May 31, 2019

Fewer Florida children enrolled in Medicaid, CHIP in 2018, report says [WJCT]

This post was last updated on December 8, 2021. As new policies are announced, FPI will update this page.

As Florida’s response to COVID-19 takes front and center, concern grows for low-income families who struggle to take precautions against the spread of the virus. Although Congress has passed the Families First Coronavirus Response Act to address, at least in part,  the public health crisis and economic fallout from COVID-19, many barriers continue to keep struggling families from accessing the assistance they need during the pandemic. As Florida initiates policies implementing the Act and addressing other barriers to the safety net, FPI will update this form. When available, hyperlinks are provided to agency documents or statements that provide greater detail  about the new policy.

On March 22, 2020, FPI and 44 other organizations sent a letter to Governor DeSantis, leadership in the Legislature and agency heads to urge action on 47 specific policy changes to reduce unnecessary barriers for Florida’s safety net programs in response to the COVID-19 pandemic. See the letter here.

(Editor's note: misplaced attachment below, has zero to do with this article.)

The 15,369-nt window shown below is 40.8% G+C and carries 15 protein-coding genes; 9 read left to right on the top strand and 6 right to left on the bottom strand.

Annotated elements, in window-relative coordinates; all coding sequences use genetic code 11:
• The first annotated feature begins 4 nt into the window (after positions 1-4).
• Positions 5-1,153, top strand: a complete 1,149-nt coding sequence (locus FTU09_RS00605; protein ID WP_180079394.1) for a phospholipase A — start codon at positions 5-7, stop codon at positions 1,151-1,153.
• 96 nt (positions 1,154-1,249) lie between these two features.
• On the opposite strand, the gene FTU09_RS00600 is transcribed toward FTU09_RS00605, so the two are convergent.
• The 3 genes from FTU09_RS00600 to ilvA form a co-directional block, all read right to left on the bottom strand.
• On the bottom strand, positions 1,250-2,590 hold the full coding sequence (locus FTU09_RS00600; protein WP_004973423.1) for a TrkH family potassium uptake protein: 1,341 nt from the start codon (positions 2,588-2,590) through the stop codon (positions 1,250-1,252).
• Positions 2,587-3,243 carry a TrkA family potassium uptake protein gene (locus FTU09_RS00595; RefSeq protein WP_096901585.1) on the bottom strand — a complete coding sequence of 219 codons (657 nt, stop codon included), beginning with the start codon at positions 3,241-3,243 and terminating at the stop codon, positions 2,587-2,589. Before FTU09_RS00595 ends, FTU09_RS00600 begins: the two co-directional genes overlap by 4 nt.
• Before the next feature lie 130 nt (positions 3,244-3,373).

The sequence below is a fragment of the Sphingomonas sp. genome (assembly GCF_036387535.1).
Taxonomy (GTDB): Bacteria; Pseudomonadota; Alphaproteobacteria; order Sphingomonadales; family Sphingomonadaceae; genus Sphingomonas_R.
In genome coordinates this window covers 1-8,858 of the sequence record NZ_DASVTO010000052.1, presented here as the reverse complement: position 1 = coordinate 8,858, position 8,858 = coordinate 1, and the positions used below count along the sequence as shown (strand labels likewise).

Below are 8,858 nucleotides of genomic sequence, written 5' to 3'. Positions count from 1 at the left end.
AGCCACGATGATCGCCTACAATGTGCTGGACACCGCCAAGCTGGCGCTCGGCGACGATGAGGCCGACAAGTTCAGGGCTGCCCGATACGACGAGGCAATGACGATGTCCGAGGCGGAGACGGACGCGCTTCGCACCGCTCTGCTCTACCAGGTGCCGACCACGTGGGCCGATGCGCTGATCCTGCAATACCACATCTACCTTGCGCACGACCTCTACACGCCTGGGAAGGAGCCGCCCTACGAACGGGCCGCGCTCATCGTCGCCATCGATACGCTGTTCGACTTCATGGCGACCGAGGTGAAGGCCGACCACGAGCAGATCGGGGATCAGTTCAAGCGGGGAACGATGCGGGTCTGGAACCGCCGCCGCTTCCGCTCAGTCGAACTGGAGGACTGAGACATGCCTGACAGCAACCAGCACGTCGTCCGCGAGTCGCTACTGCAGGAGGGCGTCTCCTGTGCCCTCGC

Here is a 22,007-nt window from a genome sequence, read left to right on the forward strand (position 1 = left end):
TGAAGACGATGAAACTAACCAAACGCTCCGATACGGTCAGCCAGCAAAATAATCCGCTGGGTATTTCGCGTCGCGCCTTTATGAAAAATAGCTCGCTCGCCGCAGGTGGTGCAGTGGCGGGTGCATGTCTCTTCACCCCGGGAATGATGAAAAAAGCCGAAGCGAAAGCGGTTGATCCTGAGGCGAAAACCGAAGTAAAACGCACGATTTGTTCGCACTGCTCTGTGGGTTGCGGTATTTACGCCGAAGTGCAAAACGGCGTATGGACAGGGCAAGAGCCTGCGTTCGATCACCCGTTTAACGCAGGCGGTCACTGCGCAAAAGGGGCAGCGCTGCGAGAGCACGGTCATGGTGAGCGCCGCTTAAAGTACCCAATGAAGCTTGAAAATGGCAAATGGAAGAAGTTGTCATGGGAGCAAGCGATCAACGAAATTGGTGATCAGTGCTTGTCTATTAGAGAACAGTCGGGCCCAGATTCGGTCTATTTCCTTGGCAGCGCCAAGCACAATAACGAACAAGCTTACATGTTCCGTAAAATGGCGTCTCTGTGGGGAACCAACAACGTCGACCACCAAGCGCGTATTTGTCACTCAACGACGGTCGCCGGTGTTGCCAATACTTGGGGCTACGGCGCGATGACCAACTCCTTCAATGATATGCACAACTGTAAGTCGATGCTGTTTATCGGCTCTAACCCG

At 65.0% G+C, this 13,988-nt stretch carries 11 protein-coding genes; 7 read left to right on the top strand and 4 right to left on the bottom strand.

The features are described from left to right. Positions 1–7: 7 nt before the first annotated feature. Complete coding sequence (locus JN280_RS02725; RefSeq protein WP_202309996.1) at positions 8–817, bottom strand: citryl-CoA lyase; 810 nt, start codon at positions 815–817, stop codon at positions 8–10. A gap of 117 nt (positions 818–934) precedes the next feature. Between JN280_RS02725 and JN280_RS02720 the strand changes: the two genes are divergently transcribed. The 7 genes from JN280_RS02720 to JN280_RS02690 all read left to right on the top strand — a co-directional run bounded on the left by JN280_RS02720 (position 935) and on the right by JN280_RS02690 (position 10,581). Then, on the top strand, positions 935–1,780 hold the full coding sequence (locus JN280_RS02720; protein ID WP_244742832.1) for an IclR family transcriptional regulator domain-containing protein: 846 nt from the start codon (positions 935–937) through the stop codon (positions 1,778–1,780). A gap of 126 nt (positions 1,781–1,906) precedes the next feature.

Julio Ochoa writes:

“The number of children covered by Medicaid declined in Florida and other states for the first time in more than a decade.

With the unemployment rate at historic lows, that could mean that more children are being covered by their parents’ employers. But some experts say something else is at play.

‘It’s true that Medicaid is sensitive to changes in the economy,’ said Tricia Brooks, lead author of a report from the Georgetown University Center for Children and Families that examines the drop. “But while enrollment growth historically slows during favorable economic times, it’s really unusual for there to be a decline in enrollment.’

Nearly 70,000 fewer children in Florida enrolled in Medicaid and the Children’s Health Insurance Program, known as CHIP during 2018, according to the report. Those programs had seen enrollment increase or stay the same in all but one year since 2000. The growth coincided with historic drops in the nation’s uninsured rate for children.

'Florida already has a growing number of children becoming uninsured, and these declining enrollments in children’s Medicaid and KidCare is a sign that it is getting worse,' said Sadaf Knight, CEO of the nonpartisan Florida Policy Institute [emphasis added]."


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